It's a credit to Esthero's skills that her sultry debut is still remembered seven years after its release, and in the shadow of a warm, funky follow-up. Most albums of this type fade into obscurity.
But Canadian trip-hoppist Esthero, with the help of producer Doc, manages to create a unique musical experience in "Breath From Another": chilly trip-jazz, with sexy lyrics and some hip-hop flavourings. The songwriting can be hit-and-miss, but the music and Esthero's singing are wonderful.
It opens on a diverse note in the title track: slow trippy beats and waves, which rapidly rev up into a hip-hop sound. Esthero's voice starts off breathy, but after she launches into a throaty rap, her vocals gain substance and strength. "Don't compromise what's gold/For the soul you never sold," she croons over and over.
Several songs of the songs that follow could be classified as pop music, like the catchy "That Girl" and James-Bondian interlude "Flipher Overture." But Esthero never leaves behind trip-hop and hip-hop, both of which flicker up in various songs.
But other styles crop up over the course of the album: pure soft electronica, dancey jazz, trippy Latin, and others. The only unifying style here is trip-hop. As a result, a few songs simply don't fit in: "Country Livin' (The World I Know)" moves too slow and has too few beats thrown in, so it feels vaguely out of place.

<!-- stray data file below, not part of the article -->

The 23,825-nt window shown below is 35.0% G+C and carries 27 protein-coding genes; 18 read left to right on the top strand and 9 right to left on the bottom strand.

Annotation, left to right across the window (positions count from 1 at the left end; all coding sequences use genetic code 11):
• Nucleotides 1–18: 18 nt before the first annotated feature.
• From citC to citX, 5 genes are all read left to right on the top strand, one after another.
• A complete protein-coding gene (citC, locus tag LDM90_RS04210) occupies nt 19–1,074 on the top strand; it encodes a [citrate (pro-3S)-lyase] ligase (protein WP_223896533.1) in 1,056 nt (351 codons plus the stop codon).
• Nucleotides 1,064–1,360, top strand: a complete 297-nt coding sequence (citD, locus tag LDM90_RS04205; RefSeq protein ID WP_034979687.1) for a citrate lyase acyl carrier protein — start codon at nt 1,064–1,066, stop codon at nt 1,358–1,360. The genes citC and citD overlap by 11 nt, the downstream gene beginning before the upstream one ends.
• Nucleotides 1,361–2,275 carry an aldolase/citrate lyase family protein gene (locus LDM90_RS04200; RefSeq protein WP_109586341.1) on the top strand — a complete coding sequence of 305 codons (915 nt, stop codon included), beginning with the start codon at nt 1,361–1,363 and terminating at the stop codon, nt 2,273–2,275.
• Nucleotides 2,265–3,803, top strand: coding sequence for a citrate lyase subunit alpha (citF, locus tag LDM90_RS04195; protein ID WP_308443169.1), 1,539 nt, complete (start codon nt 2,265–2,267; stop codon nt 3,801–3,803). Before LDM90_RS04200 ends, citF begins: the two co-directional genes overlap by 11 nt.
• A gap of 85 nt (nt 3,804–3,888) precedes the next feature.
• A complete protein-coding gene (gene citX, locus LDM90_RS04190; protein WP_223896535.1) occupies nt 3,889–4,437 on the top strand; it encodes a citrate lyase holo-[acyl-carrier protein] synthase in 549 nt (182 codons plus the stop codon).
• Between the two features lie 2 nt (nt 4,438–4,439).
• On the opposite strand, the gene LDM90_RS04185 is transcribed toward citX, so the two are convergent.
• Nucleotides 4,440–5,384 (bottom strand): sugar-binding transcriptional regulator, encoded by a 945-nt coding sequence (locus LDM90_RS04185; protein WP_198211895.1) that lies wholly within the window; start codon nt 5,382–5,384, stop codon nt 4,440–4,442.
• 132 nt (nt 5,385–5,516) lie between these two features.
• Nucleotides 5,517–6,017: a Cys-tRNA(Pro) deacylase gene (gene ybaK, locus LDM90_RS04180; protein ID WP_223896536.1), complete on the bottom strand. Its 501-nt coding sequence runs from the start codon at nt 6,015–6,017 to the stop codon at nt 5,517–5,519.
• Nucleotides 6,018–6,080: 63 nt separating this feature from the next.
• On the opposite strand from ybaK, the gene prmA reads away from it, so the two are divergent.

Canadian Esthero herself sounds a lot like Icelandic pop star Emiliana Torrini, who also has made a career out of electic styles. Her voice can be throaty or sweet, depending on the song. Doc (with whom she has since parted ways) produced a beautiful array of songs for her to sing, with everything from electronica to harp.
And Esthero's sweet voice can bring a surprising sense of innocence to some very sexual songs. And some truly beautiful ones as well: "My mouth is clean, my hands are dirty/Heaven isn't on my side," she sings mournfully at one point. But the lyrics here are not quite as even as her later work; the second half has some songs that sound a bit silly. "Stay awhile longer sweet tongue of fur and feather/There is a white breast waiting for you here" -- what?
Esthero's trippy, jazzy debut is a mad melange of styles and sounds, and the sometimes-uneven lyrics can't bog down a very talented singer. Definitely worth checking out.